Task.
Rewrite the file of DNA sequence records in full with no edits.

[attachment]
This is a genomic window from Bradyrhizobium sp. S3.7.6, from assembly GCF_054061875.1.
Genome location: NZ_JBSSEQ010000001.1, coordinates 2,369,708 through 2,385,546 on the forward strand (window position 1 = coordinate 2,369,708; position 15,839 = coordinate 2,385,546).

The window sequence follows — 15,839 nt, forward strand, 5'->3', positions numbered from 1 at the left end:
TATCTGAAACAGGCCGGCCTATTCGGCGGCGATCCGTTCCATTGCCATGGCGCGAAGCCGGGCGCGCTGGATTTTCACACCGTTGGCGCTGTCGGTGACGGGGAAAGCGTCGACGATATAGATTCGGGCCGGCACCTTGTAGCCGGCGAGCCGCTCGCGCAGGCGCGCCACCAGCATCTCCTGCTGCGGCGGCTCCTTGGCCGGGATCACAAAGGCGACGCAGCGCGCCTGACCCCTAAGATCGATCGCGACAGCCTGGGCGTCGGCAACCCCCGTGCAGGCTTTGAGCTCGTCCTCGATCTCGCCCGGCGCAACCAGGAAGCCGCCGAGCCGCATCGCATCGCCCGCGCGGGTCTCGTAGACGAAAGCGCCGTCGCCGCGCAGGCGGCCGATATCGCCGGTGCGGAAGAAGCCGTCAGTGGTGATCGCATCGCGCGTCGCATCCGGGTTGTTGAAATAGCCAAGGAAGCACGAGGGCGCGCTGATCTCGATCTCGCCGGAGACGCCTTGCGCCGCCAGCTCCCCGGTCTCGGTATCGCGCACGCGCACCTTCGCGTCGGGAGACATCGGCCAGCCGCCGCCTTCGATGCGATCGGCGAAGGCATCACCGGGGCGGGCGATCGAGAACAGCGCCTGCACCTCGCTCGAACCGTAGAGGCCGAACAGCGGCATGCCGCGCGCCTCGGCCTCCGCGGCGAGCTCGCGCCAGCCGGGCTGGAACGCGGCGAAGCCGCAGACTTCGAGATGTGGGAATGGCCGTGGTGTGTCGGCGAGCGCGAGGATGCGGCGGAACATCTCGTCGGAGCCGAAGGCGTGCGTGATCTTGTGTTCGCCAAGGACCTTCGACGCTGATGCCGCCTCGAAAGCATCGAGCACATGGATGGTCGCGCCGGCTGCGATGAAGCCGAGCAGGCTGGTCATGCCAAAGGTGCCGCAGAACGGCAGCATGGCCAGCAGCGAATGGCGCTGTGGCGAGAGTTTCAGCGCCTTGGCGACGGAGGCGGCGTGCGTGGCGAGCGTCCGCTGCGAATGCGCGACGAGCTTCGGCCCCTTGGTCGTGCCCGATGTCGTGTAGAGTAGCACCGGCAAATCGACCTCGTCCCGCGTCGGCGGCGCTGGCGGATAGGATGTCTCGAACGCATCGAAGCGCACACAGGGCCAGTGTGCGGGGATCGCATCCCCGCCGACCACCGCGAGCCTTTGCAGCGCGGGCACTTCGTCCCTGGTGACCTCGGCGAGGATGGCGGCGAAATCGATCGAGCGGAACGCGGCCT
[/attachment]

This is a genomic window from Bradyrhizobium sp. S3.7.6, from assembly GCF_054061875.1.
Genome location: NZ_JBSSEQ010000001.1, coordinates 2,369,708 through 2,385,546 on the forward strand (window position 1 = coordinate 2,369,708; position 15,839 = coordinate 2,385,546).

The window sequence follows — 15,839 nt, forward strand, 5'->3', positions numbered from 1 at the left end:
TATCTGAAACAGGCCGGCCTATTCGGCGGCGATCCGTTCCATTGCCATGGCGCGAAGCCGGGCGCGCTGGATTTTCACACCGTTGGCGCTGTCGGTGACGGGGAAAGCGTCGACGATATAGATTCGGGCCGGCACCTTGTAGCCGGCGAGCCGCTCGCGCAGGCGCGCCACCAGCATCTCCTGCTGCGGCGGCTCCTTGGCCGGGATCACAAAGGCGACGCAGCGCGCCTGACCCCTAAGATCGATCGCGACAGCCTGGGCGTCGGCAACCCCCGTGCAGGCTTTGAGCTCGTCCTCGATCTCGCCCGGCGCAACCAGGAAGCCGCCGAGCCGCATCGCATCGCCCGCGCGGGTCTCGTAGACGAAAGCGCCGTCGCCGCGCAGGCGGCCGATATCGCCGGTGCGGAAGAAGCCGTCAGTGGTGATCGCATCGCGCGTCGCATCCGGGTTGTTGAAATAGCCAAGGAAGCACGAGGGCGCGCTGATCTCGATCTCGCCGGAGACGCCTTGCGCCGCCAGCTCCCCGGTCTCGGTATCGCGCACGCGCACCTTCGCGTCGGGAGACATCGGCCAGCCGCCGCCTTCGATGCGATCGGCGAAGGCATCACCGGGGCGGGCGATCGAGAACAGCGCCTGCACCTCGCTCGAACCGTAGAGGCCGAACAGCGGCATGCCGCGCGCCTCGGCCTCCGCGGCGAGCTCGCGCCAGCCGGGCTGGAACGCGGCGAAGCCGCAGACTTCGAGATGTGGGAATGGCCGTGGTGTGTCGGCGAGCGCGAGGATGCGGCGGAACATCTCGTCGGAGCCGAAGGCGTGCGTGATCTTGTGTTCGCCAAGGACCTTCGACGCTGATGCCGCCTCGAAAGCATCGAGCACATGGATGGTCGCGCCGGCTGCGATGAAGCCGAGCAGGCTGGTCATGCCAAAGGTGCCGCAGAACGGCAGCATGGCCAGCAGCGAATGGCGCTGTGGCGAGAGTTTCAGCGCCTTGGCGACGGAGGCGGCGTGCGTGGCGAGCGTCCGCTGCGAATGCGCGACGAGCTTCGGCCCCTTGGTCGTGCCCGATGTCGTGTAGAGTAGCACCGGCAAATCGACCTCGTCCCGCGTCGGCGGCGCTGGCGGATAGGATGTCTCGAACGCATCGAAGCGCACACAGGGCCAGTGTGCGGGGATCGCATCCCCGCCGACCACCGCGAGCCTTTGCAGCGCGGGCACTTCGTCCCTGGTGACCTCGGCGAGGATGGCGGCGAAATCGATCGAGCGGAACGCGGCCT